Acne vulgaris is one of the most common reasons for visiting the dermatologist. Topical retinoids are a mainstay of and considered first-line treatment, but patients often face issues with tolerability, which can impact adherence to therapy. We continue our series, Therapeutic Cheat Sheet, with a closer look at the recently FDA approved trifarotene.
Trifarotene is a newly approved topical retinoid that has proven safety and efficacy in the treatment of acne vulgaris. Because of its selectivity for RAR-γ, trifarotene may have promising tolerability and efficacy compared to other topical retinoids, but ultimately further research and head-to-head comparison trials are needed.
If you would like to read more about trifarotene, check out the following 2 articles published in the Journals of Drugs in Dermatology:
Retinoids in Acne Management: Review of Current Understanding, Future Considerations, and Focus on Topical Treatments
Anna L. Chien, MD
Acne vulgaris is the most common skin condition affecting adolescents and young adults with a tremendous psychosocial impact. Its pathogenic hallmarks include follicular dyskeratosis, increased sebum production, and inflammation induced by Cutibacterium (formerly Propionibacterium) acnes within the follicle. Retinoids, derived from vitamin A, are the mainstays of acne treatment given they address the key pathogenic pathways of acne. Retinoids exert their effects through the binding of their nuclear receptors leading to downstream biological effects. The understanding of retinoid pharmacology has increased the diversity of retinoids with now both natural and synthetic retinoids available for use. For acne, retinoids can be administered both topically in a variety of formulations and combinations as well as systemically. With judicious use, this class of medication is well tolerated and very efficacious in managing acne. Furthermore, there is evidence showing its role in improving and preventing one of the most challenging post-acne changes, atrophic acne scarring. With a promising topical retinoid, trifarotene, on the horizon, the acne armamentarium will be further broadened to better manage acne and its related sequelae.
James Q. Del Rosso DO, Linda Stein-Gold MD, Charles Lynde MD, Emil Tanghetti MD, Andrew F. Alexis MD MPH.
Truncal acne – acne vulgaris involving the chest, back, or shoulders – is thought to be present in more than half of patients with acne. Because the study of acne has been focused on the face, there are sparse data in the literature about the clinical characteristics and management options for truncal acne. It is thought that the pathogenic process is similar between the face and the back, suggesting that treatments studied on the face may be suitable for use on the back. It is not uncommon for patients to omit discussion of truncal acne with their treating physician, and it is likely that non-facial acne is under-diagnosed and under-treated. Scarring and pigmentary problems are common sequelae of acne on the trunk, underscoring the need for early and effective treatment as a preventive measure.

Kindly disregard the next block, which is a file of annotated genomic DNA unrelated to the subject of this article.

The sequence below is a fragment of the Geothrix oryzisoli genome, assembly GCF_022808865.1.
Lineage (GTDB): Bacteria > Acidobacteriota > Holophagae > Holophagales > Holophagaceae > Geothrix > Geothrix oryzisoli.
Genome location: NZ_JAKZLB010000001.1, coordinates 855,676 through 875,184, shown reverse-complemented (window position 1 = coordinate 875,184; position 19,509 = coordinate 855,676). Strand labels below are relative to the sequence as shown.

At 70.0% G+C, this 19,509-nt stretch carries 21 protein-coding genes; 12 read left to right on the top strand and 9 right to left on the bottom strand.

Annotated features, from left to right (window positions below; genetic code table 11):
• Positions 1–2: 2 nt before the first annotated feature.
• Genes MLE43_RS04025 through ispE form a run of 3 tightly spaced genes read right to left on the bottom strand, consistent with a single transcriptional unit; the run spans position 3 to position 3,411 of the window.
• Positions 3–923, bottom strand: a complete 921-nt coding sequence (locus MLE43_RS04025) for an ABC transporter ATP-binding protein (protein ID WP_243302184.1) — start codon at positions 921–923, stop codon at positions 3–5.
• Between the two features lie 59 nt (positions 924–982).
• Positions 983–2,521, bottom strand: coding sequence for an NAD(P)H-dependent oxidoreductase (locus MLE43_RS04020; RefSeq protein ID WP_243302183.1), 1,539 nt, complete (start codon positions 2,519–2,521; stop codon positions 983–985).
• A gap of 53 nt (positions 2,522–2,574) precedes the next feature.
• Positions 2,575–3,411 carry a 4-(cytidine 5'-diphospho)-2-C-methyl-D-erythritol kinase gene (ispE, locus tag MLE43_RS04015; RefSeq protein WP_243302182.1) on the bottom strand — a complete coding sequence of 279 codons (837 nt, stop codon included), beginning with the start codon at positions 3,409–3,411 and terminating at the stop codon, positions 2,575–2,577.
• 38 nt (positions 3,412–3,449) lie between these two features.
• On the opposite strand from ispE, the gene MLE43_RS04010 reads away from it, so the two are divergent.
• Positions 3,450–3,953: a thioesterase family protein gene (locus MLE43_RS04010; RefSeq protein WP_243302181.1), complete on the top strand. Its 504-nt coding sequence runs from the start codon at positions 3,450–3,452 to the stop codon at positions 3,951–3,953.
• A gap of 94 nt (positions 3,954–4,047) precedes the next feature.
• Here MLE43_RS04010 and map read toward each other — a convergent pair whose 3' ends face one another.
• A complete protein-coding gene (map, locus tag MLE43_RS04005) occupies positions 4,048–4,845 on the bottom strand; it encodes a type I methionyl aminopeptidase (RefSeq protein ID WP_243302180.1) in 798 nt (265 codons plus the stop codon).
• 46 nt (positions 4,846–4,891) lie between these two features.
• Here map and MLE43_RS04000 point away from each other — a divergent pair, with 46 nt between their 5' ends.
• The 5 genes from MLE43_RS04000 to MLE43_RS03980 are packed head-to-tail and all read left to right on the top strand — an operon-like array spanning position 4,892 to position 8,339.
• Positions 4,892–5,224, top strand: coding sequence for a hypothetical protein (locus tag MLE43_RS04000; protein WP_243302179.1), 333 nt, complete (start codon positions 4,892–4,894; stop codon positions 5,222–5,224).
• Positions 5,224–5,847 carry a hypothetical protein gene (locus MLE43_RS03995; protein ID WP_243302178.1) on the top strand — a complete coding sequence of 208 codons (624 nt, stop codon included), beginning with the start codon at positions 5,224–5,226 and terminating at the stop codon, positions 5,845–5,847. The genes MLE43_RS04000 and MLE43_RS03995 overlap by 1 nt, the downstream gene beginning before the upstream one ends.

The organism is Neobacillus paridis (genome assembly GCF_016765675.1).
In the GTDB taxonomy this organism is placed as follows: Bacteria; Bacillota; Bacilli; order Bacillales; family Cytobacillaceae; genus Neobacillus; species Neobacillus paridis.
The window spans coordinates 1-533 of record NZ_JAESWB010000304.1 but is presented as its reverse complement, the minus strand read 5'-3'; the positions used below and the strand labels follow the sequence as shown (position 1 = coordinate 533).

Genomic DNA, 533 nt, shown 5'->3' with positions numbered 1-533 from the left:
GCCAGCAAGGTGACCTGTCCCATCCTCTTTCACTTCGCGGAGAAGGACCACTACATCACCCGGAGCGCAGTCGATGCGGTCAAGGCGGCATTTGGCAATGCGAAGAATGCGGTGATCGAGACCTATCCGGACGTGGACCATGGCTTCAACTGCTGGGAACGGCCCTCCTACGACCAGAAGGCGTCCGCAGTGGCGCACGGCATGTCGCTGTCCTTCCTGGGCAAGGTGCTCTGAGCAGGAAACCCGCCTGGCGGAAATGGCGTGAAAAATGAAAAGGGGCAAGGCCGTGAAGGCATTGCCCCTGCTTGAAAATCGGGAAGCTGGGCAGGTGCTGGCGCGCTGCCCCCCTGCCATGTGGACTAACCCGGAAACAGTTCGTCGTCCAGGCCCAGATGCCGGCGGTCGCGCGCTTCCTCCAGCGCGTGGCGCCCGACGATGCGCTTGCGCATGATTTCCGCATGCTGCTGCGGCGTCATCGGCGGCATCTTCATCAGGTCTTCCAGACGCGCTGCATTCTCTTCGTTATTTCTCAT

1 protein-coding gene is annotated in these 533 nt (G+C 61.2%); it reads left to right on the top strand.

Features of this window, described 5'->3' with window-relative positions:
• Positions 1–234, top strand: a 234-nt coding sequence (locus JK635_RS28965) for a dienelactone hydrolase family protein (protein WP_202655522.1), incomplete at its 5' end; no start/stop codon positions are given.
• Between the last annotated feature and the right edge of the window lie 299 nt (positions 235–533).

Truncal acne merits consideration and should be more thoroughly studied. Initiating treatment with a topical retinoid combined with an antimicrobial agent is logical for most patients with truncal acne, and mirrors recommendations for facial acne; however, there are additional considerations for truncal acne such as extension of the lesions, risk of antibiotic resistance due to large surface areas treated for a prolonged duration, accessibility of lesions, and discoloration of clothing or bedding due to topical products. Oral isotretinoin is the treatment of choice when truncal acne is severe. This article reviews available information as well as recent recommendations for treatment.
- Chien A. Retinoids in acne management: review of current understanding, future considerations, and focus on topical treatments. J Drugs Dermatol. 2018;17:s51.
- Scott L. Trifarotene: First Approval. 2019; 79:1905-1909.
- Aubert J, Piwnica D, Bertino B et al. Nonclinical and human pharmacology of the potent and selective topical retinoic acid receptor-γ agonist trifarotene. Bri J Dermatol. 2018; 179(2):442-456.
- CD5789 in Early Cutaneous T-Cell Lymphoma (CTCL). https://clinicaltrials.gov/ct2/show/study/NCT01804335
- A Safety, Efficacy and Systemic Exposure Study of CD5789 Cream in Adults and Adolescents with Lamellar Icthyosis. https://clinicaltrials.gov/ct2/show/NCT03738800
- Trifarotene (Alikef) – A New Topical Retinoid for Acne. 2020;323(13):1310-1311.
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